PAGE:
Providing the tools for a responsible fashion industry, the Expo sources and curates materials with a lower environmental footprint, offering accessible and innovative sustainable solutions. We had a chance to discover thousands of globally sources textiles and materials, each labelled with detailed sustainability information environmental certifications, and contact details of suppliers. Honestly the heaven for every designer. You could find more responsible alternative to almost anything, we saw sequin, we saw iridescent fabrics it was amazing to watch the growing amount of more responsible choices.
We discovered lots of interesting innovations, that we would like to introduce you, it is incredible how us people are able to push the boundaries and it gives us hope. But it is also very important to realise that innovations can’t just happen. It takes time and lots of resources. There are all the different impacts that need to be think through (everyone thought that plastic is a good idea at the beginning), lots of players at the supply chain needs to be involved. Creating new materials still means we are in at risk of creating the same problem it has to be taken slow while being aware of the future and all the different aspects.
Let’s start with DESSERTO which is a bio-based, vegan cactus leather, grown in Mexico on a fully organic plantation, avoiding pesticides and herbicides and fed only by rainwater. Because they are using only mature leaves without damaging the plant itself, the new harvest is available from the same plantation every 6-8 months. The material is processed with a low environmental footprint, saving water, low energy use in processing and generates limited waste. Remaining organic material which is not used for DESSERTO is exported and sold to the food industry. This looks like an amazing leather alternative to us.
Next project we would like to mention is POST CARBON LAB founded by Dian-Jen Lin and Hannes Hulstaer is a transdisciplinary design research studio with a focus on sustainability. Responding to the urgent need of change within the fashion industry, they have created pioneering microbiological processes of Bacterial Pigment Dyeing and Photosynthesis Coating as proactive and regenerative pathways toward climate-positive fashion. The two technologies complement each other to create an in-house carbon cycle that renders the process climate positive. Photosynthesis Coating a living layer of photosynthetic microorganisms that can be applied onto a wide variety of textiles, fashion items or products to enable active photosynthesis during the user phase. In essence you can be reading this and combating climate change at the same time by wearing a “living” T-shirt that from absorbing moisture can photosynthesis = process carbon!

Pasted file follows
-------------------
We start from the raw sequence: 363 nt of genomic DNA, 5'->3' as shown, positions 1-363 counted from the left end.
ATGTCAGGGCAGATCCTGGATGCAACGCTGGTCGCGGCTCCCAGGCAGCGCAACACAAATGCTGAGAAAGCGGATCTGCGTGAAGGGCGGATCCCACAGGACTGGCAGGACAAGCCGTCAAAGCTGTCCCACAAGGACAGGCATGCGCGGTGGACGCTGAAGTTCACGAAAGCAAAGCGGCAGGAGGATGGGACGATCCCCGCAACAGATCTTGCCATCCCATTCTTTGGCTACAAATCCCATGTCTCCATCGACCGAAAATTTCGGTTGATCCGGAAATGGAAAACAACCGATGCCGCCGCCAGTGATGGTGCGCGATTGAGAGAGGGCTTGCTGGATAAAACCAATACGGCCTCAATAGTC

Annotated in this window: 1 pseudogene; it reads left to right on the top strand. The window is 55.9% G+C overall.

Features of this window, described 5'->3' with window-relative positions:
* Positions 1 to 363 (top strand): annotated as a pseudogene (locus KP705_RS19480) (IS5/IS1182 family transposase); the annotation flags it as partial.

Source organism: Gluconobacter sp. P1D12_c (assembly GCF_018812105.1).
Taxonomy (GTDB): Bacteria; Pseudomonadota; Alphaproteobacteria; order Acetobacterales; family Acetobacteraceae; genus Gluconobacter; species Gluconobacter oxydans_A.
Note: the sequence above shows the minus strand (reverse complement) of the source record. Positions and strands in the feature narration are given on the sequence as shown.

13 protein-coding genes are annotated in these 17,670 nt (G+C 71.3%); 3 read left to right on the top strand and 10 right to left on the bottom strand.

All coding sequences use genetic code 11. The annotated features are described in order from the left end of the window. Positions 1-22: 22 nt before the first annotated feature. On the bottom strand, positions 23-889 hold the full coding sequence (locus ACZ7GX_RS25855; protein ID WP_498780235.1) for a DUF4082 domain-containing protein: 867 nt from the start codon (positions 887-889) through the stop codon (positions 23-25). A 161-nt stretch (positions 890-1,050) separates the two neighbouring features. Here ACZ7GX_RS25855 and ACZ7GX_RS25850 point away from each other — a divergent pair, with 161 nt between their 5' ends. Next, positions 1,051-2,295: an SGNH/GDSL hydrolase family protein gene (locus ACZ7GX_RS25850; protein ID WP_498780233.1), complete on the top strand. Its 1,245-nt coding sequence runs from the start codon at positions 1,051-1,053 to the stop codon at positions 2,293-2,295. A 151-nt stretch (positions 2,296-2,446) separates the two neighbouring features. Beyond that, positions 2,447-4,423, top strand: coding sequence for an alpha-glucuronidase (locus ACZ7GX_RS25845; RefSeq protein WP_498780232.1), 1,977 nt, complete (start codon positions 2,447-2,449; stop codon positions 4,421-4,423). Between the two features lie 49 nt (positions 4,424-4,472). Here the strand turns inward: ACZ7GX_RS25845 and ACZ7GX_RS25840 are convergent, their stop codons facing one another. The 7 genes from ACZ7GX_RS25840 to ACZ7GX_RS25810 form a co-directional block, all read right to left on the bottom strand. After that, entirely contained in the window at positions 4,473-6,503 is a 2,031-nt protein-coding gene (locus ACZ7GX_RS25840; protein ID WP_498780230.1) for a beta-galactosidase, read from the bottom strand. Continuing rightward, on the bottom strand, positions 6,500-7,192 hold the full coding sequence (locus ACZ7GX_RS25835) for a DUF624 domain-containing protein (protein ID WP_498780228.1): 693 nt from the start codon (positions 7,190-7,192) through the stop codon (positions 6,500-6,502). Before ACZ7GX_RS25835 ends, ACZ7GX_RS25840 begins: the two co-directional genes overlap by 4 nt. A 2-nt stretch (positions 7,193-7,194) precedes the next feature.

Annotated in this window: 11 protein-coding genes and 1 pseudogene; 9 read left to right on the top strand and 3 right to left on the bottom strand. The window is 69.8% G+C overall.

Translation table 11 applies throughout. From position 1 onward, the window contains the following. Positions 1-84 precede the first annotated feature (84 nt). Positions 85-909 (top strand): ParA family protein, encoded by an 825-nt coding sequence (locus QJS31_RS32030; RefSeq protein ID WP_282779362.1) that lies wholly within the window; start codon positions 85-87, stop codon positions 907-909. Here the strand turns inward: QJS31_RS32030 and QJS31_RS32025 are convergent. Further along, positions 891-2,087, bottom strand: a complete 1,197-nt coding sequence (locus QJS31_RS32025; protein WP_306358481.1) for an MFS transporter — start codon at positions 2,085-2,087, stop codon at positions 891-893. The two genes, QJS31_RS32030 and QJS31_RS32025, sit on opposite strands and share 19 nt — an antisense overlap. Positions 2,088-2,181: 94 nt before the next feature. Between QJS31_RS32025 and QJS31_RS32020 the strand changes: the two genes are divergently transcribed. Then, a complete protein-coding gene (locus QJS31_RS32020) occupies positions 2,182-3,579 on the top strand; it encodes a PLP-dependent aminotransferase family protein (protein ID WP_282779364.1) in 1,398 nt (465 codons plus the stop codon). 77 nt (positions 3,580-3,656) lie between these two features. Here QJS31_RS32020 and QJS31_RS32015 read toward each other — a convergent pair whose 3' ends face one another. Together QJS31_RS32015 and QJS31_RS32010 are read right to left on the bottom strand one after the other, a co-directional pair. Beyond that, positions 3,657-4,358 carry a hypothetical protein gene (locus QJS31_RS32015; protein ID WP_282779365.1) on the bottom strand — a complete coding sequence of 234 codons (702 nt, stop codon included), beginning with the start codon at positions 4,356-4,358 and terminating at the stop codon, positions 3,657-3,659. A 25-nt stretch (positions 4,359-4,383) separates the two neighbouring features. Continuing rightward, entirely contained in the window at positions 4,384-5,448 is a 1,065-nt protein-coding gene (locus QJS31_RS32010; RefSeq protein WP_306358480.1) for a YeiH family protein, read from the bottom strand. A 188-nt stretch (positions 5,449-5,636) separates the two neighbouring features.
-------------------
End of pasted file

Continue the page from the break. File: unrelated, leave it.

As we all know one of the massive issues of the industry is the plastic packaging. CEBOLLA VENEER created by Renuka Ramanujam is made from waste onion skins and plentiful by- product from households and supermarkets where the skins are discarded before the onion is cooked. Each by product is used to its fullest extent as the onion skins are boiled to dye, bonded with a bio/based adhesive, compressed and then used as a basis for a new surface. Material qualities are still being developed and tested, but the appropriate usage so far is the packaging. It is an example of household waste that can be redirected to reduce reliance upon waste/plastic consumption.
Next we would like to introduce the collection of Alice Potts. Alice is a multidisciplinary fashion designer, specialising in materials research of nature and the human body, focussing on biomaterials and their applications within the fashion industry - to create a new, sustainable alternative future. PERSPIRE is a collection looking at the crystallisation of human sweat. Fashion acts as a second skin to our body and PERSPIRE allows us to create fashion from our own secretions. Each crystal is a unique materialisation of our own biology, encapsulating our health, well-being and identity.
PESPIRE uses only what is considered waste produced, giving an opportunity to reuse and re-create used objects. The project also looks at the idea of re-creating by directing fascination away from the technology and towards the power and beauty of nature.
Another incredible project called SKIN 2 project was created by Rosie Broadhead in collaboration with microbiologist Dr Callewaert. The project explores the potential benefits of encapsulating healthy probiotic bacteria into the fibres of clothing to alter the skin microbiome and overall health of the skin, using technology that works in synergy with the body. Our bodies play host to millions of microorganisms and optional skin conditions depend on the probiotic bacteria or microbes that live on our bodies. The positive bacteria are activated when they come into contact with the moisture on our skin. Cosmetic products and fabric finishes on clothing can contain toxic chemicals which disrupt the diversity of bacteria living on our skin. The encapsulate bacteria used here are beneficial in reducing body odour, encouraging cell renewal and improving the skin’s immune system. Imagine wearing body that would make you sweat less and improve your health.
+ Words: Kristina Kasparova
Kristina Kasparova is a creative nomad, free spirit seeking real conversations and inspiring stories. Czech made, she is currently based in London, focused on more ethical fashion and sustainable life.